I've spent a week reading these forums and particularly Mike Seniors excellent recording a grand piano article and sound examples. This really is a fantastic resource! Regards the piano, I happen to prefer the 'inside the piano' spaced omni setup type sound (note: this is maybe self affirming as I'm so concerned about the sound of recording in a front room). Call me a coward, but I feel like a pair of inside mics for the piano and separate flute mic is the way to go. I've been practising flute recording here with my daughter, following best forum advise, so am learning loads before I turn up!

So what advice do I need?
Is it really worth fighting the acoustics of the room to get a dominant pair of mics of the musicians together, especially when I don't really like the 'concert hall' sound of most classical recordings I've been listening to for reference.


Kit available: Pair of Line Audio CM4 (thanks again to this forum for the point; they sound great) in piano
Groove tubes GT1B (smooth valve LDC) for the flute.
Pair of SEelectronics SE1 (SDC) as backup....

Thanks for your thoughts in advance! Iain


Consider using figure 8 with piano to one side and flutes the other.

A pair of mikes in the piano [Our church has two sm57s in the piano and they sound fine to me] and one cardioid close to the flute is not a bad option.

My intuititon says to place them so no mike is aimed directly at a wall.

Re: Home recording piano and flute advice please!

PostPosted: Sat Aug 17, 2019 5:52 pm
by Mike Stranks
It all comes down to the room...

Photos are fine, but you really need a visit to assess what it's like acoustically.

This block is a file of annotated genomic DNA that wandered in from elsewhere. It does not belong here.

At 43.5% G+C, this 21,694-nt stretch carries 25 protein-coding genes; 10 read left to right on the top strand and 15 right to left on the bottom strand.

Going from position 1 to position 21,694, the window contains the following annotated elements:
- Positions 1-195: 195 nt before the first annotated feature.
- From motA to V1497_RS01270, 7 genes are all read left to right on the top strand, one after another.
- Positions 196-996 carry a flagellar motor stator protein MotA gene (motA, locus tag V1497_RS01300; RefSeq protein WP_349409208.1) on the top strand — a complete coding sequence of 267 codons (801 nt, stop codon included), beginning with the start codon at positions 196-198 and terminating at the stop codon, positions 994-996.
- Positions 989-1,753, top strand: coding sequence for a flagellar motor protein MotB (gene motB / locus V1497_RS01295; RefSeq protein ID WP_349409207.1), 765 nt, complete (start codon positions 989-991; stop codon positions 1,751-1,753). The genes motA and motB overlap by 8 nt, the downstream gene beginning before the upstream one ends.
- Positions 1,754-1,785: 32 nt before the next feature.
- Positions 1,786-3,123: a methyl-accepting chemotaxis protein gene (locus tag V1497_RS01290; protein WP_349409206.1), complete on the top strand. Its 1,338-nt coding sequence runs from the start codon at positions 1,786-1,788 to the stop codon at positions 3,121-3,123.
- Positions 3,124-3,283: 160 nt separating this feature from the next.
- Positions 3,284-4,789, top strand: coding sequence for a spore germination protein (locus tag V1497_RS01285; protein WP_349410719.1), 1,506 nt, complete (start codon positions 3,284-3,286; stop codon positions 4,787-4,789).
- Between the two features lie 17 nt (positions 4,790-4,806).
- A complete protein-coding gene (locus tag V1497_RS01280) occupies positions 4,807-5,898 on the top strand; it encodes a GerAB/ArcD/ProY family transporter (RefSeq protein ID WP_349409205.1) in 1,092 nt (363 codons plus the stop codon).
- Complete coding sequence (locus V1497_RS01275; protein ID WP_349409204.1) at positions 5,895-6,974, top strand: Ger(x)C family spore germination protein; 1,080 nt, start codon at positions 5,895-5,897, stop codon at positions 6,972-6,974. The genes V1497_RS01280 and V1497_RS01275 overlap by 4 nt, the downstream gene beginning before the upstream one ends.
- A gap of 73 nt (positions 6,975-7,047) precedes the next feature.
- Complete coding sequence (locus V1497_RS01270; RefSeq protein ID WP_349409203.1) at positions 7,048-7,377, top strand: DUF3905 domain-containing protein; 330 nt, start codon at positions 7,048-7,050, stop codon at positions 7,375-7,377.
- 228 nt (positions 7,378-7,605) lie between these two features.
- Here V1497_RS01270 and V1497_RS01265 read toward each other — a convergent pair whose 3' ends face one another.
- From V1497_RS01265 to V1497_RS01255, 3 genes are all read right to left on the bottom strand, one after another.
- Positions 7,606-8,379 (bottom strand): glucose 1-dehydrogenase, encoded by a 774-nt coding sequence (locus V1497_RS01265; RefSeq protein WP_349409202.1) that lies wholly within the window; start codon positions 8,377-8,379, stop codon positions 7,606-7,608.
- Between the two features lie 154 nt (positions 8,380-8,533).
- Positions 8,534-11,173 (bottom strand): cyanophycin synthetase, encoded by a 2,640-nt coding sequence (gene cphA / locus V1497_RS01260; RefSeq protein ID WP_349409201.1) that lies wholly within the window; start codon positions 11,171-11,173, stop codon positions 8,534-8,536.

A domestic, reverberant room is bad news.

You haven't mentioned what else you have/will be in the recording-chain, but assuming you have access to decent reverb plug-ins then I'd be tempted to go for as dry a recording as possible (duvets etc) and then put some reverb in afterwards.

That will be anathema to some, but IMHO better that than try and spend ages fighting the room. This is especially true if the performers aren't professionals or used to recording.

Re: Home recording piano and flute advice please!

PostPosted: Sat Aug 17, 2019 6:14 pm
by CS70
There was a long detailed thread on a very similar piano-recording-in-regular-untreated-room some weeks ago. Can't find it now in a hurry but maybe google helps.

Re: Home recording piano and flute advice please!

PostPosted: Sat Aug 17, 2019 7:16 pm
by Bob Bickerton
Pretty much impossible to tell until you hear and experiment with mic choice and position in the room. My approach would be to explain this to the artists and book a first session the purpose of which is to sort out technical aspects, including temporary room treatment (duvets and the like). It’s worth bearing in mind that even when you’re in the room, it can be hard to second guess mic positions unless you’re very experienced with recording acoustic instruments in compromised spaces, so be prepared to spend time experimenting, make good notes and lock in positions (mark if possible) when you find them.

Regarding your view on ‘concert hall recordings’ - actually it’s the client’s call on what sound they want on the recording ;)

Bob

Re: Home recording piano and flute advice please!

PostPosted: Sat Aug 17, 2019 8:11 pm
by hobbyist
Bob Bickerton wrote:Pretty much impossible to tell until you hear and experiment with mic choice and position in the room. My approach would be to explain this to the artists and book a first session the purpose of which is to sort out technical aspects, including temporary room treatment (duvets and the like). It’s worth bearing in mind that even when you’re in the room, it can be hard to second guess mic positions unless you’re very experienced with recording acoustic instruments in compromised spaces, so be prepared to spend time experimenting, make good notes and lock in positions (mark if possible) when you find them.